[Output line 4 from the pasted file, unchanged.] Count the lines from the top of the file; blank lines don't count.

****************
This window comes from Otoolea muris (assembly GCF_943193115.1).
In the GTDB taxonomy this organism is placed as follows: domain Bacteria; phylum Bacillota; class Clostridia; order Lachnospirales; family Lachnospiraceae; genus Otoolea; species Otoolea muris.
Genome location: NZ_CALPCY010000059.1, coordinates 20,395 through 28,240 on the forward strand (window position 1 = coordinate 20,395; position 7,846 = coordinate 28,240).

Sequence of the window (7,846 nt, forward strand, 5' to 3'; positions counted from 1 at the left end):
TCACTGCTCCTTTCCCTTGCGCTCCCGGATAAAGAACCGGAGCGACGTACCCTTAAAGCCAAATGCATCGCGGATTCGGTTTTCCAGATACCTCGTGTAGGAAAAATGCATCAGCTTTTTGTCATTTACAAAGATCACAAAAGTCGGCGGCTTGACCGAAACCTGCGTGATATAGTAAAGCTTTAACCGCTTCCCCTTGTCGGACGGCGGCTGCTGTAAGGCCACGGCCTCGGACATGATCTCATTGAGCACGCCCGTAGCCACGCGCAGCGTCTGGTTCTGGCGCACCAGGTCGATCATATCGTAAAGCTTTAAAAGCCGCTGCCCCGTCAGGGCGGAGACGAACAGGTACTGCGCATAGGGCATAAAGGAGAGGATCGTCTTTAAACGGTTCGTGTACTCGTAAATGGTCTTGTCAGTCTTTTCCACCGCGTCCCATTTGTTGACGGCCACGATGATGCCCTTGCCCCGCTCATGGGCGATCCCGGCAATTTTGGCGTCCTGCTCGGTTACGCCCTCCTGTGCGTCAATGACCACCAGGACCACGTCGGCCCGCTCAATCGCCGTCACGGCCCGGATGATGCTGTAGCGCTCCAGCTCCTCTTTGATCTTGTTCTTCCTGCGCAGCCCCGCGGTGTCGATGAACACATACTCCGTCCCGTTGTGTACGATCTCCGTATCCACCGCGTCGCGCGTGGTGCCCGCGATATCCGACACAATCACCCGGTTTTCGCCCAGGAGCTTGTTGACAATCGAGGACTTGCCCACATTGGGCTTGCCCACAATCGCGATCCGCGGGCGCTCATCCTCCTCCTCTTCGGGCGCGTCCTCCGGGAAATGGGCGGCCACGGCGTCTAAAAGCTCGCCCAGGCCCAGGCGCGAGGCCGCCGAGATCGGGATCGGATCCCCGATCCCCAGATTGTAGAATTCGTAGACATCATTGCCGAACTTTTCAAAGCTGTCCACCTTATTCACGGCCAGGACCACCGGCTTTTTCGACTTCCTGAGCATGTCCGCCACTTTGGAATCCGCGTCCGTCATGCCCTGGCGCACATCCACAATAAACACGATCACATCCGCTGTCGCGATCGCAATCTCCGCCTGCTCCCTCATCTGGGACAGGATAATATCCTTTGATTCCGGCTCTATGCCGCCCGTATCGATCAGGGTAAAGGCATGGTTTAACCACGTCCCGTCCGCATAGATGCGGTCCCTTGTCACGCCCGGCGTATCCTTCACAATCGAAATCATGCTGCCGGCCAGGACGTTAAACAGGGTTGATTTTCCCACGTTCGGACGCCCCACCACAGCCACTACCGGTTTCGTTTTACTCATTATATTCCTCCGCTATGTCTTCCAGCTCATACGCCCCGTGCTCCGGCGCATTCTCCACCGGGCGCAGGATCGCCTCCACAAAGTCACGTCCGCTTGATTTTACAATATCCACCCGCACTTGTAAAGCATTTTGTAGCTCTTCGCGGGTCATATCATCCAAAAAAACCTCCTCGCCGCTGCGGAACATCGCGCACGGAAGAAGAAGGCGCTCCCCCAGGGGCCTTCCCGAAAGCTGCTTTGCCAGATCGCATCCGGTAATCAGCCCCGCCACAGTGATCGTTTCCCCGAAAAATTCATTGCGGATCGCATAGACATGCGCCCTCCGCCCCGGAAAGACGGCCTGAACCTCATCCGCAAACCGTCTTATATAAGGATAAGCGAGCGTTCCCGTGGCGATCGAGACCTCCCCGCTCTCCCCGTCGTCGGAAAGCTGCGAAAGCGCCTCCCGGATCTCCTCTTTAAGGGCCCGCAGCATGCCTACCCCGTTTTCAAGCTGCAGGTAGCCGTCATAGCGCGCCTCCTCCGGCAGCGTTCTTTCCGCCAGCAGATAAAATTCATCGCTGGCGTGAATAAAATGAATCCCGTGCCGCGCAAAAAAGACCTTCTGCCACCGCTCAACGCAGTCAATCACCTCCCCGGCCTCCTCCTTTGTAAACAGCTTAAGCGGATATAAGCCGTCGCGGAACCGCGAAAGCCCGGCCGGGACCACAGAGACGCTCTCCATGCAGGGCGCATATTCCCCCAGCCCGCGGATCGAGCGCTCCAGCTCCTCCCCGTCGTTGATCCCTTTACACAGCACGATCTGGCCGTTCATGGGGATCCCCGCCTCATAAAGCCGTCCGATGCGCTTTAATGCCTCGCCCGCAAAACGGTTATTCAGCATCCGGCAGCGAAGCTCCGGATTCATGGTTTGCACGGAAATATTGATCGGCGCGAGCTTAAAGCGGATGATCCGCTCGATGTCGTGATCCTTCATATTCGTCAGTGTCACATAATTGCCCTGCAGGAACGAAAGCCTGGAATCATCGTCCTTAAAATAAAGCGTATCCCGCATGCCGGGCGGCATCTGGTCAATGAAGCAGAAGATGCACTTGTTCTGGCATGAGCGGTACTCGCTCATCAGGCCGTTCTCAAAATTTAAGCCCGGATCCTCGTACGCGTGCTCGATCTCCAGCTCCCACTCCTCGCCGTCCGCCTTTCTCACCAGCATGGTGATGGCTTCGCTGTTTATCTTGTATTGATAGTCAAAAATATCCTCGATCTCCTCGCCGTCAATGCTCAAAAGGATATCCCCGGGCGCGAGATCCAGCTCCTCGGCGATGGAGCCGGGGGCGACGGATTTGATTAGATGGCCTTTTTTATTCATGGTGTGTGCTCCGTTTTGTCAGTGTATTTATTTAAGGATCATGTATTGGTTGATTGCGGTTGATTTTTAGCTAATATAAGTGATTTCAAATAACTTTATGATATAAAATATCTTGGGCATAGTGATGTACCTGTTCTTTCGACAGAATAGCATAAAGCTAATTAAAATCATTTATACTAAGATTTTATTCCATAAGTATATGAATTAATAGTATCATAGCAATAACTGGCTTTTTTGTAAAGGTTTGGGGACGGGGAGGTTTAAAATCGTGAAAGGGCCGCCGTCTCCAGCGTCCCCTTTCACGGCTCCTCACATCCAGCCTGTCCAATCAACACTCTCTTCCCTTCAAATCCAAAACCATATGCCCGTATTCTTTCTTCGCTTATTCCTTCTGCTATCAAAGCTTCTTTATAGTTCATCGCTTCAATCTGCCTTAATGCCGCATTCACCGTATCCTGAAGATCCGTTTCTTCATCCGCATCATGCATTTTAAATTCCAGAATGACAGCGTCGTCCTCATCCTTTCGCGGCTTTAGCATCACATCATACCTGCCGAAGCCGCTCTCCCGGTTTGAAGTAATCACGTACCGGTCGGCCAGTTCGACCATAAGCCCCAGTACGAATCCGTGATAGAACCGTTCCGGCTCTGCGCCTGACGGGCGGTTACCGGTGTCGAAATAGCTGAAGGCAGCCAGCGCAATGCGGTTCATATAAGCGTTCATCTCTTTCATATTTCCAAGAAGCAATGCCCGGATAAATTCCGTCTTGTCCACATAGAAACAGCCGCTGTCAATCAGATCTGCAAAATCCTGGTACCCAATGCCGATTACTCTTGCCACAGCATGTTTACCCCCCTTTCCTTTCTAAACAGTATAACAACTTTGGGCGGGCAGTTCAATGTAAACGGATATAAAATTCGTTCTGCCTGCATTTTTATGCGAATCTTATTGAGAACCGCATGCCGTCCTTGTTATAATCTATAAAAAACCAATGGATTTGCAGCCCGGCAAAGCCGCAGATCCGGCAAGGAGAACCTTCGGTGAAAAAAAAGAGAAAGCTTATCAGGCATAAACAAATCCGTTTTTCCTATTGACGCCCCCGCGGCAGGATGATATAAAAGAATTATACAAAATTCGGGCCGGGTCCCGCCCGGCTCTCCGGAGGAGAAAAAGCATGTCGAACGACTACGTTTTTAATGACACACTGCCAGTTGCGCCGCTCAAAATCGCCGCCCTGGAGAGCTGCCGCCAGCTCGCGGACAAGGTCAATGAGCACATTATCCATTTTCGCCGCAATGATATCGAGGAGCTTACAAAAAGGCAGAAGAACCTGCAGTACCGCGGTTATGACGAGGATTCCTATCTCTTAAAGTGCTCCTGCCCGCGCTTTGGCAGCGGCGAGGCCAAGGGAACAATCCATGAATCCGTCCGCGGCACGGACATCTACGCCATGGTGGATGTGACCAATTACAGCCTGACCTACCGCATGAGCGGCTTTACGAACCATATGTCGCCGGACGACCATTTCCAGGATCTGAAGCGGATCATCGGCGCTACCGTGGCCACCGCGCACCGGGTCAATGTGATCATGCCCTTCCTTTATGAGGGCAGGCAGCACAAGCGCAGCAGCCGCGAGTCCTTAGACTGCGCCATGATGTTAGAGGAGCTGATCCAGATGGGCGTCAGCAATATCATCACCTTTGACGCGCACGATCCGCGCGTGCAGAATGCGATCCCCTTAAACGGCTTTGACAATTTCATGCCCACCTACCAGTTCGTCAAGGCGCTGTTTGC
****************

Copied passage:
Sequence of the window (7,846 nt, forward strand, 5' to 3'; positions counted from 1 at the left end):